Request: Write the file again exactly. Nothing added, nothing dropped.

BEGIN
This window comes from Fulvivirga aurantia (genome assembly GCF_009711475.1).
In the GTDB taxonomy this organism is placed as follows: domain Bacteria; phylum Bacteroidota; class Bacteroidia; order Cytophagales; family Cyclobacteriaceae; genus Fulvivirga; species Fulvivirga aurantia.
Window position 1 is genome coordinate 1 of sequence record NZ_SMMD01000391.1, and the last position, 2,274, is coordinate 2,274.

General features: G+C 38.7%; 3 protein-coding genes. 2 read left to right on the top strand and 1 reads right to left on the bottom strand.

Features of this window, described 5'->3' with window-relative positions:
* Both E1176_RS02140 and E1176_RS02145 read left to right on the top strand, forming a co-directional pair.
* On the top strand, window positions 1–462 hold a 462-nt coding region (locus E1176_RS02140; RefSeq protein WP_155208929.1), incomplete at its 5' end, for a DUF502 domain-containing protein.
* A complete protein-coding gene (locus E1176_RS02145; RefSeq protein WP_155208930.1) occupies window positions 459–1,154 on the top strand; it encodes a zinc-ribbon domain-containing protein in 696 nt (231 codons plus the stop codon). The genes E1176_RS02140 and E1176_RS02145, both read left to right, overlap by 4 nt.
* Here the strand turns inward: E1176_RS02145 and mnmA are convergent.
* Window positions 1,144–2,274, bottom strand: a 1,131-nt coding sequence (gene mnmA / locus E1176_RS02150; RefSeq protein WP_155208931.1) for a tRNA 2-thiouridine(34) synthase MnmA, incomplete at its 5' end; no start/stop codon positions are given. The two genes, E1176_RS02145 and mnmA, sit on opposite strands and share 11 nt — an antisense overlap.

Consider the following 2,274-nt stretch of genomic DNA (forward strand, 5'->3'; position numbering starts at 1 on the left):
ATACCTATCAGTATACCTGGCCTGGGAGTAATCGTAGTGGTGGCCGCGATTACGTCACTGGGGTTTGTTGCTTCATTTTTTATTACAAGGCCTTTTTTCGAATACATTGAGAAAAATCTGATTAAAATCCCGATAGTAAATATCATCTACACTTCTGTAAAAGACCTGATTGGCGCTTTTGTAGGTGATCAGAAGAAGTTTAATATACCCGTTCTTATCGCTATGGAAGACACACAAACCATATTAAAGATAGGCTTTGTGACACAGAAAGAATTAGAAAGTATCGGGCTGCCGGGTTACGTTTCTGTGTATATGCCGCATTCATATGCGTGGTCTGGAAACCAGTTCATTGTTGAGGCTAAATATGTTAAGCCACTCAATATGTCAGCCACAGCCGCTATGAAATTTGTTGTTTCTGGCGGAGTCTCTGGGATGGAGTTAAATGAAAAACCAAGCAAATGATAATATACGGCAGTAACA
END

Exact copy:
This window comes from Fulvivirga aurantia (genome assembly GCF_009711475.1).
In the GTDB taxonomy this organism is placed as follows: domain Bacteria; phylum Bacteroidota; class Bacteroidia; order Cytophagales; family Cyclobacteriaceae; genus Fulvivirga; species Fulvivirga aurantia.
Window position 1 is genome coordinate 1 of sequence record NZ_SMMD01000391.1, and the last position, 2,274, is coordinate 2,274.

General features: G+C 38.7%; 3 protein-coding genes. 2 read left to right on the top strand and 1 reads right to left on the bottom strand.

Features of this window, described 5'->3' with window-relative positions:
* Both E1176_RS02140 and E1176_RS02145 read left to right on the top strand, forming a co-directional pair.
* On the top strand, window positions 1–462 hold a 462-nt coding region (locus E1176_RS02140; RefSeq protein WP_155208929.1), incomplete at its 5' end, for a DUF502 domain-containing protein.
* A complete protein-coding gene (locus E1176_RS02145; RefSeq protein WP_155208930.1) occupies window positions 459–1,154 on the top strand; it encodes a zinc-ribbon domain-containing protein in 696 nt (231 codons plus the stop codon). The genes E1176_RS02140 and E1176_RS02145, both read left to right, overlap by 4 nt.
* Here the strand turns inward: E1176_RS02145 and mnmA are convergent.
* Window positions 1,144–2,274, bottom strand: a 1,131-nt coding sequence (gene mnmA / locus E1176_RS02150; RefSeq protein WP_155208931.1) for a tRNA 2-thiouridine(34) synthase MnmA, incomplete at its 5' end; no start/stop codon positions are given. The two genes, E1176_RS02145 and mnmA, sit on opposite strands and share 11 nt — an antisense overlap.

Consider the following 2,274-nt stretch of genomic DNA (forward strand, 5'->3'; position numbering starts at 1 on the left):
ATACCTATCAGTATACCTGGCCTGGGAGTAATCGTAGTGGTGGCCGCGATTACGTCACTGGGGTTTGTTGCTTCATTTTTTATTACAAGGCCTTTTTTCGAATACATTGAGAAAAATCTGATTAAAATCCCGATAGTAAATATCATCTACACTTCTGTAAAAGACCTGATTGGCGCTTTTGTAGGTGATCAGAAGAAGTTTAATATACCCGTTCTTATCGCTATGGAAGACACACAAACCATATTAAAGATAGGCTTTGTGACACAGAAAGAATTAGAAAGTATCGGGCTGCCGGGTTACGTTTCTGTGTATATGCCGCATTCATATGCGTGGTCTGGAAACCAGTTCATTGTTGAGGCTAAATATGTTAAGCCACTCAATATGTCAGCCACAGCCGCTATGAAATTTGTTGTTTCTGGCGGAGTCTCTGGGATGGAGTTAAATGAAAAACCAAGCAAATGATAATATACGGCAGTAACA